Bishop Barry C. Knestout ordained 15 men to the permanent diaconate Saturday, Sept. 25, instructing them to “be stewards of God’s mysteries.”
Joined by more than 700 people at the Cathedral of the Sacred Heart, Richmond, including 36 priests, 48 permanent deacons and additional congregants via Facebook and YouTube, the bishop provided a catechesis on the development of the diaconate.
Referencing the liturgy’s second reading, Acts 6:1-7b, in which the apostles call forth the deacons, Bishop Knestout said, “The apostles want and need to devote themselves to prayer and word; sacrifice is their priority, yet they also must ensure that the good works of the Church are properly expressed and not neglected.”
The bishop noted that this was part of a “movement inspired by the Holy Spirit flowing from prayer — the ministry of the Word, toward love —the ministry of the altar, and toward action — the ministry of charity.”
He compared it to the Holy Spirit bestowing his presence and inspiration on the disciples as a response to their prayerful plea and openness to God’s work in them.
“This movement — the progression — impels them to assist the apostles and go into the world with the work of evangelization, of worship, and charity,” Bishop Knestout said.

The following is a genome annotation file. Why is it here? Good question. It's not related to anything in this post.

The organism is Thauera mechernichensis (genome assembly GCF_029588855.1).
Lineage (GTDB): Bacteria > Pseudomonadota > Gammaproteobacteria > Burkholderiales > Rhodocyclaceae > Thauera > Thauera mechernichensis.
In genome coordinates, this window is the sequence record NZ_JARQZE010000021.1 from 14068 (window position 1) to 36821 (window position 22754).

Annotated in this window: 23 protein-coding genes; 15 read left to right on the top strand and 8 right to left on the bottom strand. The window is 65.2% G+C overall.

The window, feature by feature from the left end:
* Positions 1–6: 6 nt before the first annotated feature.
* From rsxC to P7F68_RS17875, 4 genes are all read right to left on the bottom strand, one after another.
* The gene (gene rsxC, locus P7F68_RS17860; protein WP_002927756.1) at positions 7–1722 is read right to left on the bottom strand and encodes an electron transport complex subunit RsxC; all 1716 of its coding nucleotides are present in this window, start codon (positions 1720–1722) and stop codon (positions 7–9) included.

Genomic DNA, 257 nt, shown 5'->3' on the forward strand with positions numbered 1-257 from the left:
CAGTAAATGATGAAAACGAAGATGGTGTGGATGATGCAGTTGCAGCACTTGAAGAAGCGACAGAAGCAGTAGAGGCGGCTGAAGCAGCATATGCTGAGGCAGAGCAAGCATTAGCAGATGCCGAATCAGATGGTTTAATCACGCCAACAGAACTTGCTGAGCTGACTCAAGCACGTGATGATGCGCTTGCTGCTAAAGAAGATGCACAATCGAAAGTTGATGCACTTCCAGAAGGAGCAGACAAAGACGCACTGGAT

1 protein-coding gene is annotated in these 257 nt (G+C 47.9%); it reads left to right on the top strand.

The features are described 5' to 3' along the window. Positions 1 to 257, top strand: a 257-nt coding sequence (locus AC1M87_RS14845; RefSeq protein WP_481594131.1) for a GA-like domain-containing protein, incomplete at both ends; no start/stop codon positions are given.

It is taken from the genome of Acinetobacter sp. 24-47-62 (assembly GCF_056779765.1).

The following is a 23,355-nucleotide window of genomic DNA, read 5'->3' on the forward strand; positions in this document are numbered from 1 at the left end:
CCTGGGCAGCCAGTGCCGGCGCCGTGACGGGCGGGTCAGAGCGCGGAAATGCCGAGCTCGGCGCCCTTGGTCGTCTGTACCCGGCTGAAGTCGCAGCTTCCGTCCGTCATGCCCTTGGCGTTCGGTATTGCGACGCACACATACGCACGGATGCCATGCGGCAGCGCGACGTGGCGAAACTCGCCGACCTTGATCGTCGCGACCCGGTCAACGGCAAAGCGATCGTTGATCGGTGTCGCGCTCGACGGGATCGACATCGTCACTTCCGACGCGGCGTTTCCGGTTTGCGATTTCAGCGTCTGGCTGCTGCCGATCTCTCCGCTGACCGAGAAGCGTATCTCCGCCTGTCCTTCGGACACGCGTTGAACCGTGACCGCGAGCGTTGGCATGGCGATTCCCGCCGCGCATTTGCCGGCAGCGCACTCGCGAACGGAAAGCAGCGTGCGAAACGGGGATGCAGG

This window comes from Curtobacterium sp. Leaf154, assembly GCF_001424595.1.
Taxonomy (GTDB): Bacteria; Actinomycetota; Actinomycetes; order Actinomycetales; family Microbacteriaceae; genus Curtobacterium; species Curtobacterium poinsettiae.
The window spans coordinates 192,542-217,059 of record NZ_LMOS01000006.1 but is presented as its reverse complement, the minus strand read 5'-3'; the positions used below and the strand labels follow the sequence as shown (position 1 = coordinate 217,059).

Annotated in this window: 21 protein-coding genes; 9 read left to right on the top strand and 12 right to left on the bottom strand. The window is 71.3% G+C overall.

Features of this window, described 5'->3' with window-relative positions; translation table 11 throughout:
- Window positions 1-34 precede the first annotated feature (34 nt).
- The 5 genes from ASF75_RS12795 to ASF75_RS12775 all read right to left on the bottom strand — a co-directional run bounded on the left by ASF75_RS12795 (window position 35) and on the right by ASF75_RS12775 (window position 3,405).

Reflecting on the Gospel, John 15:9-17, in which Jesus instructs the apostles at the Last Supper to keep his commandments and adds, “There is no greater love than to lay down one’s life for a friend” (13), the bishop explained, “We see here another spiritual movement from action, that is, obedience to God’s commandments as a manifestation of love, leading to friendship with God, back again, coming back full circle, to prayer.”
Inspired by the love of God, Bishop Knestout said, deacons’ works of charity express and return that love, which leads to deeper prayer and a greater receptivity to hearing God’s Word in order to build up the Church community.
Speaking directly to the ordinands, the bishop said, “… do the will of God from the heart — serve the people in love and joy as you would the Lord.”
Bishop Knestout said they should “be men of good reputation, filled with wisdom and the Holy Spirit.”
“Never allow yourselves to be turned away from the hope offered by the Gospel,” the bishop said. “Now you are not only hearers of this Gospel but also its ministers.”
The newly-ordained are: Deacons Joe Badalis, John Carey, Michael Carlucci, Kirk Collins, Steve Cottam, Jose Cuenca, Mark De La Hunt, Daniel Derringer, Liem Do, James Findley, Hoang Le, Lawrence Mikkelson, Myes Pocta, Domingo Torres and Gregg Whisler.